Principles of Measurement & Imaging

This week prefromed an expanion microscopy experiment to scale up a mouse brain. This was truely amazing.


Expansion Microscopy (ExM): a sample preparation tool for biological samples that allows investigators to identify small structures by expanding them using a polymer system. This TED talk by Ed Boyden explains the inspiration, technique and use.

Central dogma of molecular biology: the two-step process, transcription and translation, by which the information in genes flows into proteins: DNA → RNA → protein. Transcription is the synthesis of an RNA copy of a segment of DNA. RNA is synthesized by the enzyme RNA polymerase.

Histone code: a hypothesis that the transcription of genetic information encoded in DNA is in part regulated by chemical modifications to histone proteins, primarily on their unstructured ends. Together with similar modifications such as DNA methylation it is part of the epigenetic code.

Lab notes:

The image on the left is taken of the brain slice before we started the lab, and the image on the right is after the expansion. Looking at the size of the nuerons we can see it expanded A LOT!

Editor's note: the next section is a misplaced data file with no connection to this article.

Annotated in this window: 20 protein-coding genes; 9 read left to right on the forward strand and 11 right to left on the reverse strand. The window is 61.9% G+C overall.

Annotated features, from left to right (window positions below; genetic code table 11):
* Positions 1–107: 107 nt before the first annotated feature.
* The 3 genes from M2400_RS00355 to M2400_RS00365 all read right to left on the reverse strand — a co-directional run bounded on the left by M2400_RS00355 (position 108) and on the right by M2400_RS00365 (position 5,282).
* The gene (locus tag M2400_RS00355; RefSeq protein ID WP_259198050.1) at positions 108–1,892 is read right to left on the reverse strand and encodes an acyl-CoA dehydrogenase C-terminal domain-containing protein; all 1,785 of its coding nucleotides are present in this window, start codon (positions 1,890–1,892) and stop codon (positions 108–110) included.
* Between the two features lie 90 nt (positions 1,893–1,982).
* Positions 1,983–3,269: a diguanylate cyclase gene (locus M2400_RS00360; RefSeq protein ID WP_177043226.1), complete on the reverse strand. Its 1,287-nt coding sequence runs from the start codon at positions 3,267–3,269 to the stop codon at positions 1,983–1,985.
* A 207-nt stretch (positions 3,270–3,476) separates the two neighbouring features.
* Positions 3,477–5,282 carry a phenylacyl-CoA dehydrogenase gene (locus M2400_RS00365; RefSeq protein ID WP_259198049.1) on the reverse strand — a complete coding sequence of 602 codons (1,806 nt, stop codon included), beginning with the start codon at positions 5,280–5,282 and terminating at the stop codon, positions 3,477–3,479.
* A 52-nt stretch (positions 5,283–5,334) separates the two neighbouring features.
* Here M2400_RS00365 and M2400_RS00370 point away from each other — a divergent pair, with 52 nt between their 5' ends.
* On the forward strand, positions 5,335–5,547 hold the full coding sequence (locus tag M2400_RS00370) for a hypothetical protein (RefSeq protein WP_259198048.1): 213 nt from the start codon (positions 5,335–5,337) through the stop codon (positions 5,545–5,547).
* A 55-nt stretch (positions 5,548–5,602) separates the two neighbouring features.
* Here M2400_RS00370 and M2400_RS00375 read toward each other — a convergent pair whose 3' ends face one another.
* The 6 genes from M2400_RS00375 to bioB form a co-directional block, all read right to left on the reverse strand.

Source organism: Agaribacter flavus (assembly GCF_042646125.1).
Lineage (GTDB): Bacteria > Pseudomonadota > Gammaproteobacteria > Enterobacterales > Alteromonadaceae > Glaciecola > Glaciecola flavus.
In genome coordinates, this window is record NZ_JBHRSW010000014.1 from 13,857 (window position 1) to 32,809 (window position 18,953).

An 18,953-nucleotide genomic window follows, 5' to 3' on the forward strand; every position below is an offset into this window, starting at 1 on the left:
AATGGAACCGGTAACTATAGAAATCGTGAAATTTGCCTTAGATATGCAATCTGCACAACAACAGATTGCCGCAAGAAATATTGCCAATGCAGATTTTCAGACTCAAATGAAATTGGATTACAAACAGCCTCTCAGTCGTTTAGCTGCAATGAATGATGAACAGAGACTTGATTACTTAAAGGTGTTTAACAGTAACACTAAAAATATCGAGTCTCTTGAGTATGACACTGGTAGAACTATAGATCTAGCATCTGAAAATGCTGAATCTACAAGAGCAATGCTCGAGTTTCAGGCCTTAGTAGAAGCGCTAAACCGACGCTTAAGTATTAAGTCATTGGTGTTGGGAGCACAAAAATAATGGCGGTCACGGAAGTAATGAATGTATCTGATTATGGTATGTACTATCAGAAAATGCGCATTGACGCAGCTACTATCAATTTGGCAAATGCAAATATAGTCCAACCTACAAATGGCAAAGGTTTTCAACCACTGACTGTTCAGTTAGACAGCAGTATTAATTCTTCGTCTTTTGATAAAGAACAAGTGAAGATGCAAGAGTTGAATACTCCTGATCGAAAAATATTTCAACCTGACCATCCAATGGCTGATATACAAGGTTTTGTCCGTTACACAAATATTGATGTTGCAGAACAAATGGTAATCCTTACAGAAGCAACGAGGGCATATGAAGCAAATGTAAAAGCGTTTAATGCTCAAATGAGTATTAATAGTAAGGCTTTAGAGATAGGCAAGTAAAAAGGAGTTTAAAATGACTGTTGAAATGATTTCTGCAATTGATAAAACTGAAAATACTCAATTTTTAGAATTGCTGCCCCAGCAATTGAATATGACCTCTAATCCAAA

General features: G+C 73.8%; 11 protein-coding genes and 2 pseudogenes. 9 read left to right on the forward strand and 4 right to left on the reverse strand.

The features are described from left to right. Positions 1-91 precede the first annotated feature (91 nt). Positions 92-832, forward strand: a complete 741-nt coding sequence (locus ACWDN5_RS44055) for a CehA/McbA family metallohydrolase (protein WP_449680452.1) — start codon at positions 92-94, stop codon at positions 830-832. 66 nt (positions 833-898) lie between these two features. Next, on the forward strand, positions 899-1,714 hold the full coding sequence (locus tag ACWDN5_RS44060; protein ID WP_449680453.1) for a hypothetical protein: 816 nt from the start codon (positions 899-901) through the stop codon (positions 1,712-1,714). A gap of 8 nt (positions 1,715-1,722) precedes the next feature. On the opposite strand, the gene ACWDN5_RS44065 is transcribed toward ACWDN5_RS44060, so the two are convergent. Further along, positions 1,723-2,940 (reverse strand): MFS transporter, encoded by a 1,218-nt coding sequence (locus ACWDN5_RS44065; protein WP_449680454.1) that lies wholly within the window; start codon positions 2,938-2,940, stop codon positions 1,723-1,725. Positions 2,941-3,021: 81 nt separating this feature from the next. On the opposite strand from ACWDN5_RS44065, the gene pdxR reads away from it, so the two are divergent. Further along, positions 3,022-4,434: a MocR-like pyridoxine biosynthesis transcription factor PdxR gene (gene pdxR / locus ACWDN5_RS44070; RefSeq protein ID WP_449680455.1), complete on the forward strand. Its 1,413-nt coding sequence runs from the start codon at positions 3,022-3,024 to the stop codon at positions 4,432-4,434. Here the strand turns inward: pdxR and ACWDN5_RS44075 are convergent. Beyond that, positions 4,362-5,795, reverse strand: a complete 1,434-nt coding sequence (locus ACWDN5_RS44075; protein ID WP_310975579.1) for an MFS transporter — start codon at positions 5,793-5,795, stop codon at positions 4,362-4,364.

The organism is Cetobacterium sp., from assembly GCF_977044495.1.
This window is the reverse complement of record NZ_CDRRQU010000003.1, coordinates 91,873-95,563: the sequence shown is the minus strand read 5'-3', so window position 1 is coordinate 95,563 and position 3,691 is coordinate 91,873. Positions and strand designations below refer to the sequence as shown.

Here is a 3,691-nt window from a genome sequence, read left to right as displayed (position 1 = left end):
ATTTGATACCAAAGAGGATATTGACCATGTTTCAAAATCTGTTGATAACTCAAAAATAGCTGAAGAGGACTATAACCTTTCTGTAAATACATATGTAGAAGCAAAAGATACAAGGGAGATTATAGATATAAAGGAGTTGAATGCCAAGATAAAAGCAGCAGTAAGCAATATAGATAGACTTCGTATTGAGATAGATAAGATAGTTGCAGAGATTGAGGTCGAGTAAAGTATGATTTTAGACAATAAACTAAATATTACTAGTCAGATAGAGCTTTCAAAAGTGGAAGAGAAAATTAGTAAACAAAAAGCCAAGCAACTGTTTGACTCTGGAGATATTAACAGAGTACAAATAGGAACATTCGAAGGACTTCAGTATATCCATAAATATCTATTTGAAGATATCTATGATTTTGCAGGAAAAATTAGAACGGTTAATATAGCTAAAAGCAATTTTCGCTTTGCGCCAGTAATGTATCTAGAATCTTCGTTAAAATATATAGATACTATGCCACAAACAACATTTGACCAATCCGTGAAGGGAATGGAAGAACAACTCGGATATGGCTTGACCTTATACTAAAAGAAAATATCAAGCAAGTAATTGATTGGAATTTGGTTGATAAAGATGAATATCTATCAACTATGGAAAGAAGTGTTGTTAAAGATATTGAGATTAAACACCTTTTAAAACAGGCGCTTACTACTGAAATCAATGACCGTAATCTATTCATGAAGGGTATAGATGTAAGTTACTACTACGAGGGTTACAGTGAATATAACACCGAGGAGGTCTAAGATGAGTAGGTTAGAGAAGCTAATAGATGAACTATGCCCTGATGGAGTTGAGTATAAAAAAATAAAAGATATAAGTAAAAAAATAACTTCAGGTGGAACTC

We took a slice of mouse brain and transfered it to a slide for imaging using a paiint brush. The brain tissue is very delicate and tore easily, so we had to be gentle and keep it moise with PBS. The initial images before expansion can be seen below at different magnifications.

We prepaired the monomer solution following the lab procedure here. Since all the gel chemicals are toxic we covered the bench with saran wrap and all materials touching the gel were disposed of specially.

After soaking the brain slice in the gel for 30min, we put it in fresh monomer gel and sandwhiched it between slides separated by cover slips. We let this solidify for an hour then cut away the excess gel and put the sample into a 35mm petri dish with a digestion solution for expansion.